I could go on, but no need to cite study after study that has shown a distinct correlation between being overweight or obese, and higher visceral fat deposition, to a lower brain and hippocampal volumes.

Skinny fat and Sarcopenia

Now, there is another body type that outwardly appears to be lean, but is metabolically obese and normal weight (MONW)—the skinny fat body type. These skinny fat types will generally not be on the radar of many physicians as they fall into a normal body mass index (BMI) classification that is based on the ratio of weight to height.

Nonetheless, like many overweight or obese types that have excess belly fat, skinny fat individuals are at higher risk for metabolic syndrome, insulin resistance and type 2 diabetes, and cardiovascular disease (cardiometabolic disease). 

Apart from the increase in body fat associated with aging, the loss of lean body mass in aging (sarcopenia) incurs risks linked to cognitive decline, dementia, and brain atrophy.

The term sarcopenia denotes a loss of muscle mass and strength in an individual, and it is a condition that is not uncommon in aging individuals.

Sarcopenia may begin as early as the fourth decade of life, and up to 50% of lean body mass is lost by the eight decade of life.(9) Malnutrition, smoking, hormone imbalances, mitochondrial dysfunction, chronic inflammation, genetic risk factors, and lack of exercise are predisposing factors for sarcopenia, as are age-related diseases and many other chronic health disorders. 


Attribution: “Epidemiology of Sarcopenia and Frailty”—CC BY 3.0
http://dx.doi.org/10.5772/intechopen.69771


Just as metabolically obese normal weight individuals display a reduced lean muscle mass and increased body fat mass, sarcopenia is typified by the same disproportionate alterations in the fat to lean muscle mass ratio and is termed sarcopenic obesity.

The results of a study (2018) that included 353 participants with an average age of 69 years, determined that sarcopenic obesity (loss of muscle mass and increased fat mass/obesity) was associated with “the lowest performance on global cognition, followed by sarcopenia alone and then obesity alone.” This first of its kind study concluded that “Sarcopenia alone and in combination with sarcopenic obesity can be used in clinical practice as indicators of probable cognitive impairment.”(10)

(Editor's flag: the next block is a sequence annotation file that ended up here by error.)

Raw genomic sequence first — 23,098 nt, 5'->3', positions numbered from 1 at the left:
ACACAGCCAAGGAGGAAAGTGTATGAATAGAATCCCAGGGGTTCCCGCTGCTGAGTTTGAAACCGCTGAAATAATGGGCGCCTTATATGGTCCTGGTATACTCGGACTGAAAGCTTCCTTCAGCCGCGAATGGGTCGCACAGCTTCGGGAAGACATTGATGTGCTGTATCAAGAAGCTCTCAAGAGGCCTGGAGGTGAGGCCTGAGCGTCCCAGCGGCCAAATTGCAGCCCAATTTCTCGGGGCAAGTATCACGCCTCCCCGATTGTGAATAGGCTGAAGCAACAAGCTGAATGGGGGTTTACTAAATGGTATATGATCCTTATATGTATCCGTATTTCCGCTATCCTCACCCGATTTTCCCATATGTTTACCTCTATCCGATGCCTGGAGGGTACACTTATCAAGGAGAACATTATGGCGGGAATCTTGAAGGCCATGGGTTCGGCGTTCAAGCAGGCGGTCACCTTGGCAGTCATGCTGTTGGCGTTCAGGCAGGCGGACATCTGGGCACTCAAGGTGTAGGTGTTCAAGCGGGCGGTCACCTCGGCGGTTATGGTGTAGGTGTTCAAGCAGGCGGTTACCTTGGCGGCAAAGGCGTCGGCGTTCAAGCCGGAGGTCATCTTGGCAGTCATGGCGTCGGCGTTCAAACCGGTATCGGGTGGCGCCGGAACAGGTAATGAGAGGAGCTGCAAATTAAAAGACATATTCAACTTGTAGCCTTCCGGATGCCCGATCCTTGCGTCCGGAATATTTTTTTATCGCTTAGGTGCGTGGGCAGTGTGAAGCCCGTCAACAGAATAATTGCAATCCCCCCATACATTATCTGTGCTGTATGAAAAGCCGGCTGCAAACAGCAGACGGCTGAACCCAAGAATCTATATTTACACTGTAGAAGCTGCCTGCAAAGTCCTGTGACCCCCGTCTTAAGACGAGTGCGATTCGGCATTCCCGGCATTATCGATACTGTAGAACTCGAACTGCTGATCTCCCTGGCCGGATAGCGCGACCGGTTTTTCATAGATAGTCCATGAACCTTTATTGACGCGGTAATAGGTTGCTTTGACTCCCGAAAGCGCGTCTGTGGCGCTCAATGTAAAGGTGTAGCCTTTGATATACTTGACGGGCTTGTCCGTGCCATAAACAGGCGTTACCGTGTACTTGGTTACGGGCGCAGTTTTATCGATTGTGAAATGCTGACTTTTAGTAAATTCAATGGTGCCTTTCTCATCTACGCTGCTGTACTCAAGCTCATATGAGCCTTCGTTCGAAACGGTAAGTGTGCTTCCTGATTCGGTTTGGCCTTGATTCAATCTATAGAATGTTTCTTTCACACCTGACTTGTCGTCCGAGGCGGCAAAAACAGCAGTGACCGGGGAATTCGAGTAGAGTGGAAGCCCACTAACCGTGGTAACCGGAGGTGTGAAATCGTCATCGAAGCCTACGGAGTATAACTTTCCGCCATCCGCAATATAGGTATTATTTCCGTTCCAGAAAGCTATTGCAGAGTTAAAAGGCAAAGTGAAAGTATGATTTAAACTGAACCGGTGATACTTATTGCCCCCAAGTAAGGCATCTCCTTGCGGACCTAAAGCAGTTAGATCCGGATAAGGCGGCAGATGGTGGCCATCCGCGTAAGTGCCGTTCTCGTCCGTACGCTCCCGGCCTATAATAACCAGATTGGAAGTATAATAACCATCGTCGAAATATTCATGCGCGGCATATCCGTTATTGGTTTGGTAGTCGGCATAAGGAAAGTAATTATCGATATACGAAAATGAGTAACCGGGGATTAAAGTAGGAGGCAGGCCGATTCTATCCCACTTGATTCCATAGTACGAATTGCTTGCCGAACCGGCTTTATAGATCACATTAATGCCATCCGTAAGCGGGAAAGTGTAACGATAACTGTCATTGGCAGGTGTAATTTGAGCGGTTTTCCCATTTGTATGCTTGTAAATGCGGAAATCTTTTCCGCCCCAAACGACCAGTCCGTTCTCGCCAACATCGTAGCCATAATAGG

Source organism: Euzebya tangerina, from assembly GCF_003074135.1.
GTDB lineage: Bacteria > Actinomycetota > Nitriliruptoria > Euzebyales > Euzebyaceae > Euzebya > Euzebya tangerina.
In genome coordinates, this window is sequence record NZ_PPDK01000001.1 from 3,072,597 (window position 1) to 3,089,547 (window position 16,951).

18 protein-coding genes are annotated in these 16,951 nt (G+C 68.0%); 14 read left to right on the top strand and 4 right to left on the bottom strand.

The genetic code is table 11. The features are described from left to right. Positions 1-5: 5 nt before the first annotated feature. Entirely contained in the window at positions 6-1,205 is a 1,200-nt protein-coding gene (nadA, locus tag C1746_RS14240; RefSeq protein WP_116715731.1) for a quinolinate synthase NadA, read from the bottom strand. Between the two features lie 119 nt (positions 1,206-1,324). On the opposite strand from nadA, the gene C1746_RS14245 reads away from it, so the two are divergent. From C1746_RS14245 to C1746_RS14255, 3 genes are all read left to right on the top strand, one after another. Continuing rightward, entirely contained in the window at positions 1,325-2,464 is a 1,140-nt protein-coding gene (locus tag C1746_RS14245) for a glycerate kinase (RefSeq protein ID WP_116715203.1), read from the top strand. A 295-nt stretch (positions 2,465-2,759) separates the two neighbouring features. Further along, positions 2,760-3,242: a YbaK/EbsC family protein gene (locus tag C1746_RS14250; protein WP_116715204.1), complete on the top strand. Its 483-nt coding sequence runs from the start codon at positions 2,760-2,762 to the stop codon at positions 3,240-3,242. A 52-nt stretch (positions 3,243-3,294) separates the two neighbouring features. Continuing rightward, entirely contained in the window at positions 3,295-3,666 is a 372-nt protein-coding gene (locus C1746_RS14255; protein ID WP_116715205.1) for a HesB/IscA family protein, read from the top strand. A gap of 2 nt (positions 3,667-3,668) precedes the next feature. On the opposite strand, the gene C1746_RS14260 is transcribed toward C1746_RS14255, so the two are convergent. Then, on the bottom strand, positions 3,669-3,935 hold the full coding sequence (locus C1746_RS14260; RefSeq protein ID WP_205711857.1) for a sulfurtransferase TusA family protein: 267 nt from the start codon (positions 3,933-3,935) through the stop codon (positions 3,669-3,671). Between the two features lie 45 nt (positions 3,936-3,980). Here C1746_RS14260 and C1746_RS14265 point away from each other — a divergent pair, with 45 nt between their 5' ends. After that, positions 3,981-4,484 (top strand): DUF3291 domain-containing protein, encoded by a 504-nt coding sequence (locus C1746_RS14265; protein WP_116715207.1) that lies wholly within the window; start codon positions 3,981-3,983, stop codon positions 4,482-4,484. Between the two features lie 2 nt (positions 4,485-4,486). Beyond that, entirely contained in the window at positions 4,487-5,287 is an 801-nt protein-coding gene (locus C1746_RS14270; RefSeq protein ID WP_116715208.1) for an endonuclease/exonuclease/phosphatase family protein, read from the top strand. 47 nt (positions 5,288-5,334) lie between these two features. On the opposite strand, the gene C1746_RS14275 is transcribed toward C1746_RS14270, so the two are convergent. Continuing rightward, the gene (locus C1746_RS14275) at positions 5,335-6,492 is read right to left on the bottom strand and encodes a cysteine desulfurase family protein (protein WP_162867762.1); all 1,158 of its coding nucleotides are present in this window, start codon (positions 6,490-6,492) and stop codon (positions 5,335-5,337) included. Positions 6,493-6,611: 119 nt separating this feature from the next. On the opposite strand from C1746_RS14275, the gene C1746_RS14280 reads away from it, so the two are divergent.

The takeaway for the points on sarcopenia and sarcopenic obesity? If you are an aging person and not exercising, your couch potato lifestyle may put you into the classification of a skinny fat individual with the same cardiometabolic disease risk factors associated with insulin resistance in prediabetes/type 2 diabetes.

Not surprisingly, diabetes is linked to a shrinking brain. In “The Hisayama Study” that included 1,238 community-dwelling Japanese, the authors concluded that “that a longer duration of diabetes and a midlife onset of diabetes are significant risk factors for hippocampal atrophy, a main morphological feature of Alzheimer disease.”

The elderly Hisayama residents of the study were examined and evaluated via MRI assessments every 6-7 years between 1985 and 2012.(11)

Brain Shrinkage Prevention

The solution for brain shrinkage in aging? You can sharply reduce your risk for brain shrinkage and Alzheimer’s disease (AD) through dietary and lifestyle interventions that counter the pathological changes in your body and brain that underly the pathology associated with brain and hippocampal shrinkage in AD and dementia.

If you are carrying around excess belly fat and you are a midlifer or older, start taking control of your risk for AD and dementia by losing the belly fat and reversing the health problems associated with it.

If you are a carrier of the ApoE4 genetic variant, excess belly and body fat and biomarkers of cardiometabolic disease are especially important and critical factors to keep a close eye on.

ApoE4 genotypes, E3/E4 and E4/E4, are linked to a higher risk for cardiovascular disease and atherosclerosis (ischemic heart disease), and ApoE4 carriers are associated with more severe brain atrophy compared with noncarriers in AD.(12,13,14)

The Solution?

Personalized nutrition, diet, and lifestyle interventions can reverse years of damage and set the foundation for a vital body and brain for the rest of your life.

My BrainDefend® Personalized Body-Brain Heath and Renewal Program is designed to take the weight off your belly and the worry of your shoulders and your mind. Structured into my BrainDefend® programs are detoxification and weight/belly fat loss programs. Contact me here to learn more and schedule your complimentary strategy session.

A final word on BMI calculations in case you are not familiar with them.

Body Mass Index and Relative Fat Mass Estimator

BMI is calculated as weight in kilograms divided by height in meters squared, rounded to one decimal place. This link will take you to an easy to use BMI calculator at: https://www.nhlbi.nih.gov/health/educational/lose_wt/BMI/bmicalc.htm